Friday 10th September 2010

I discovered today that the contact form that I’m using on http://succeed-in-english as a way for students to answer comprehension questions also has a built in autoresponder. That means there is no need to set up autoresponders on my hosting account. I can do everything within the WordPress control panel.

I posted three more lessons before being overtaken by a drowsy numbness and so relaxed and read a couple of chapters of A Room With A View. The last time I read it must have been when I was living in York at the turn of the millennium. Two thirds of the way through chapter two (In Santa Croce With No Baedekker) I had pencilled in a note:

For a young man his face was rugged, and - until the shadows fell upon it - hard. Enshadowed, it sprang into tenderness. She saw him once again at Rome, on the ceiling of the Sistine Chapel, carrying a burden of acorns.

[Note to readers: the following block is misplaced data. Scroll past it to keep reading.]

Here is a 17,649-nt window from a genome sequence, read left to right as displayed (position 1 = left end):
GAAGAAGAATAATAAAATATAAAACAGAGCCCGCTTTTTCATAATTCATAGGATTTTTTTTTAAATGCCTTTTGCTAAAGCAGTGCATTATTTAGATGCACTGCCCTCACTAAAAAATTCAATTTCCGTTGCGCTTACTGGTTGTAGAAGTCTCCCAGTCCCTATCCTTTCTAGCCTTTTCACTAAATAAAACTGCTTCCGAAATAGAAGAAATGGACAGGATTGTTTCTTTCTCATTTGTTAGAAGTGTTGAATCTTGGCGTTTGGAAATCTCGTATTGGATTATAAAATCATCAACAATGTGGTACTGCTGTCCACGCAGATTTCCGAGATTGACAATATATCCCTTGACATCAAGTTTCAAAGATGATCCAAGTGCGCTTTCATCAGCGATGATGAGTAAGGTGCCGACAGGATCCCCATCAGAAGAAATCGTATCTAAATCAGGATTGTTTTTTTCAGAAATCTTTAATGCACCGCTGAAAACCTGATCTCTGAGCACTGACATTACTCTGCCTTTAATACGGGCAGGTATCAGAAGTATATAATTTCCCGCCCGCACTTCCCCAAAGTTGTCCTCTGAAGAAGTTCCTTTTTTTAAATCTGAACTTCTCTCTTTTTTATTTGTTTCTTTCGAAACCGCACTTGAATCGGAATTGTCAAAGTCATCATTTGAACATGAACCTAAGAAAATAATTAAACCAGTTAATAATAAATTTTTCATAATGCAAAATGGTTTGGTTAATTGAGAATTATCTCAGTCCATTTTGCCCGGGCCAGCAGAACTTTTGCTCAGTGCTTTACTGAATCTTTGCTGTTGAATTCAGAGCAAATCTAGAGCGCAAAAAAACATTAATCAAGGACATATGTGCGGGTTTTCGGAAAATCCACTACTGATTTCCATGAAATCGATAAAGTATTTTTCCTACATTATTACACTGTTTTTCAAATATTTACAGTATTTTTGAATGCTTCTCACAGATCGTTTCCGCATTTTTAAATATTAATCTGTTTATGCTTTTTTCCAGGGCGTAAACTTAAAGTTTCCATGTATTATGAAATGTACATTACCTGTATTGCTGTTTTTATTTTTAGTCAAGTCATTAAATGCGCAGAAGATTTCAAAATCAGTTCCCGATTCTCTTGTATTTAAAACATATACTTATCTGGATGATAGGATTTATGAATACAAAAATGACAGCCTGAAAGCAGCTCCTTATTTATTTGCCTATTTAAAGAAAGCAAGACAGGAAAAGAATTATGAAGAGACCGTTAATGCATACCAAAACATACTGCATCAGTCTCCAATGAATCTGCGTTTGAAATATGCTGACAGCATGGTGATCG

above the Expulsion of Adam and Eve

Earlier in the same chapter Forster’s ironic humour takes full advantage of the Machiavelli memorial inside Santa Croce and has some fun with the the word “virtue” about which Machiavelli had much to say:

She beheld the horrible fate that overtook three Papists–two he-babies and a she-baby–who began their career by sousing each other with the Holy Water, and then proceeded to the Machiavelli memorial, dripping but hallowed. Advancing towards it very slowly and from immense distances, they touched the stone with their fingers, with their handkerchiefs, with their heads, and then retreated. What could this mean? They did it again and again. Then Lucy realized that they had mistaken Machiavelli for some saint, hoping to acquire virtue.